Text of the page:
Tips for Getting Started

The first thing to do if you want to set up an emergency fund and don’t have other savings to draw from is to sit down and examine your budget. Make a list of everything you and your dependents have purchased in the past month and make separate lists of essential and nonessential expenses.

Essential expenses are things like rent or mortgage payments, food, utilities, and car payments. Nonessential expenses are things like clothing, eating out at restaurants, and entertainment. Separating your essential expenses from things that are nice but not strictly necessary will give you an idea of what you can eliminate to start putting money aside.

If you’re having trouble coming up with ways to cut back your monthly budget, you can also consider finding new strategies for increasing your family’s income. Depending on your situation, that might mean taking on a second job, finding gig work, or even selling items that you don’t use anymore. Once you’ve set aside an initial deposit, you can also:

Automate Your Savings

Almost all banks allow customers to set up automatic transfers from their checking accounts to savings. You may also be able to have part of your paycheck direct deposited into your emergency account. Taking these simple steps can help to reduce temptation and stop you from spending extra money on non-essential expenses.

Save Windfalls

If you’ve received an unexpected windfall in the form of a small inheritance, a tax refund, or an economic impact payment, don’t spend it immediately. Put the money aside in the emergency fund and forget about it until you really need it. Since you weren’t expecting the money, setting it aside should not impact your monthly budget.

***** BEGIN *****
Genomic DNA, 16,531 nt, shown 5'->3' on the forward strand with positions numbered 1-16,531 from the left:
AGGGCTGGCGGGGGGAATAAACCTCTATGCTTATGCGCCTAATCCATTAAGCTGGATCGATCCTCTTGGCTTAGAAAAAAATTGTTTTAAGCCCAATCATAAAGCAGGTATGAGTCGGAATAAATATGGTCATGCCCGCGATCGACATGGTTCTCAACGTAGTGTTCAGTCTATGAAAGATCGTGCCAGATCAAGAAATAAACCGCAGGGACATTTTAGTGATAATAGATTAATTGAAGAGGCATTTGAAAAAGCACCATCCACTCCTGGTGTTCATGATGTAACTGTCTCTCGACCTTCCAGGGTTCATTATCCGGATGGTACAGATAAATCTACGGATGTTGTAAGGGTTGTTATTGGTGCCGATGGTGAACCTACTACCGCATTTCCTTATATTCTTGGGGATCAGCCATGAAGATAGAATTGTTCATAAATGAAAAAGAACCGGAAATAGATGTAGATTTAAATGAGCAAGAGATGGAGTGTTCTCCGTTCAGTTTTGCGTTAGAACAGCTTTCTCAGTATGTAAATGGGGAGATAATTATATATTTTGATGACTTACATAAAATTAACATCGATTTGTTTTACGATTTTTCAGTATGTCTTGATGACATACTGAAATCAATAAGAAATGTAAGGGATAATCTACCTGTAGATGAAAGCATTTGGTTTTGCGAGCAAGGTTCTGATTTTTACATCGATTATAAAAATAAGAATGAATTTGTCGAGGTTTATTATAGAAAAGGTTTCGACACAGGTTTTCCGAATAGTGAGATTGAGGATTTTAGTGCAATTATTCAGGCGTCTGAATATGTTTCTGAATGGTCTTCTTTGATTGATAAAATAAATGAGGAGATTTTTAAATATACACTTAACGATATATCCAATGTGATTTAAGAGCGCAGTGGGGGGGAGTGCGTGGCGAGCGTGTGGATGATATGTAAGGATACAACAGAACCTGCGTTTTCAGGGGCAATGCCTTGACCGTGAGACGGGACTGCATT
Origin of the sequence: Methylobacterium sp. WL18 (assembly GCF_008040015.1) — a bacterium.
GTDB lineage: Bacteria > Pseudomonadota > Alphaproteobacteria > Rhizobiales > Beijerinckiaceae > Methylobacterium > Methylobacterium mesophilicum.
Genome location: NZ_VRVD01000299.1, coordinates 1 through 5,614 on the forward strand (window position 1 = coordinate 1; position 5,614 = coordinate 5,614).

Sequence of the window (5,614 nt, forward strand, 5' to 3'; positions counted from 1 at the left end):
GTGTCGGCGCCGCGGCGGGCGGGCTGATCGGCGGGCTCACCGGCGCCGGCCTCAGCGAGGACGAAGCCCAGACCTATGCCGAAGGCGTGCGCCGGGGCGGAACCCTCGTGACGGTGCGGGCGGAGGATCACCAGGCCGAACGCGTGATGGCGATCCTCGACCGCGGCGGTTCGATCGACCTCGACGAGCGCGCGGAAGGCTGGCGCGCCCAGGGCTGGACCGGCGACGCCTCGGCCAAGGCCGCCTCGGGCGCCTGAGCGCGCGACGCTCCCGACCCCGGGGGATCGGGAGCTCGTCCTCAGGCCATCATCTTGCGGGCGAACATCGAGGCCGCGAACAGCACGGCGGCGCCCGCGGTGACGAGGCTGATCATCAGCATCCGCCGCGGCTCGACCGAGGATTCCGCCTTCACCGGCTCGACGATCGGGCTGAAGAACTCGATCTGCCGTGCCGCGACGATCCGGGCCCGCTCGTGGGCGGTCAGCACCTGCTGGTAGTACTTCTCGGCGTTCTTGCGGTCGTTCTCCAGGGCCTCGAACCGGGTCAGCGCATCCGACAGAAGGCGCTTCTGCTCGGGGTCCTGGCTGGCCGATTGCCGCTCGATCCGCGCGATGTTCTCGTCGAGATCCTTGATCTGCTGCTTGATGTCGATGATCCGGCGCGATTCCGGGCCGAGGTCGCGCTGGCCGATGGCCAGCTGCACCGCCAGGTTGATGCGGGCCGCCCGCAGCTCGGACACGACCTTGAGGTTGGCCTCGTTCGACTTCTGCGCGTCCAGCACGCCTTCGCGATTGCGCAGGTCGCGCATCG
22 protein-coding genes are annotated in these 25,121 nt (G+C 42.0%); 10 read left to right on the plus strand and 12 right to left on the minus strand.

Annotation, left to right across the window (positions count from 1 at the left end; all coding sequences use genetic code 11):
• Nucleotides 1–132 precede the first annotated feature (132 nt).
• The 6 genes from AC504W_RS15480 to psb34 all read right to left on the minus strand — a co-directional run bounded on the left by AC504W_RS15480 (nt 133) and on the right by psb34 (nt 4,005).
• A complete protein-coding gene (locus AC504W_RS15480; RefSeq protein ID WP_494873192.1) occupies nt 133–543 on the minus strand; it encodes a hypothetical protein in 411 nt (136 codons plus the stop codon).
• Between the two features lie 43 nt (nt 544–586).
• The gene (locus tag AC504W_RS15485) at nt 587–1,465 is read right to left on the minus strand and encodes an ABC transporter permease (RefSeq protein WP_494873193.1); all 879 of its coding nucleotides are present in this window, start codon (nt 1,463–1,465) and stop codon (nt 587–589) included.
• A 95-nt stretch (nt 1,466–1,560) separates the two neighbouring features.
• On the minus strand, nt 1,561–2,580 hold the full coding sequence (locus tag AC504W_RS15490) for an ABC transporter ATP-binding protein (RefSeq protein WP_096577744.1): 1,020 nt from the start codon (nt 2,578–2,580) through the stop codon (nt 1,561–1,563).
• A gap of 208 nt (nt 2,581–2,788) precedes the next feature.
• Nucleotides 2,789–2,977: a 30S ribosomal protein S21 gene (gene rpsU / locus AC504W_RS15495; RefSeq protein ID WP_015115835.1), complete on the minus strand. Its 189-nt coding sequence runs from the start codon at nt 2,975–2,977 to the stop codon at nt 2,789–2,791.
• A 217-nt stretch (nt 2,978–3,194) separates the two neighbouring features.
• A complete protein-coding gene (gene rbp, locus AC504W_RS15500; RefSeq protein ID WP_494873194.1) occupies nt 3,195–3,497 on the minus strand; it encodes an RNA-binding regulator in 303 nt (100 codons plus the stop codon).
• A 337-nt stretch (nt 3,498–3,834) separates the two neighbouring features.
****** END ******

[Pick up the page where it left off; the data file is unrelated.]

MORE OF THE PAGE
Use Cashback Apps

Cashback apps pay users a percentage of what they spend on common purchases like dining or shopping. Sign up for at least one of them, then have the cash deposited directly into your emergency savings account.

Check Tax WIthholdings

Many Americans assume that they should be getting large refunds at tax time, but that actually means their employees are withholding more money than they need to from workers’ paychecks. Adjusting tax withholding can dramatically reduce your tax refund, but it will give you extra money on each paycheck that you can use to grow your emergency fund.

Where to Keep an Emergency Fund

When you set up an account for your emergency fund, make sure the money will be easily accessible. Keep in mind that the amount of interest you could earn on the money is less essential than having it available when you need it. You should never invest money earmarked for emergency expenses. Instead, keep it in a high-yield savings account that offers a competitive interest rate without placing your money at risk.

The Bottom Line

No matter how much or how little money you make, you should prioritize creating an emergency fund. It will give you the financial freedom to tackle unexpected expenses without going into debt and the peace of mind of knowing that should you lose your job, you’ll be able to get by until you find a new one. Start saving now to make sure you’ll have everything covered in the future.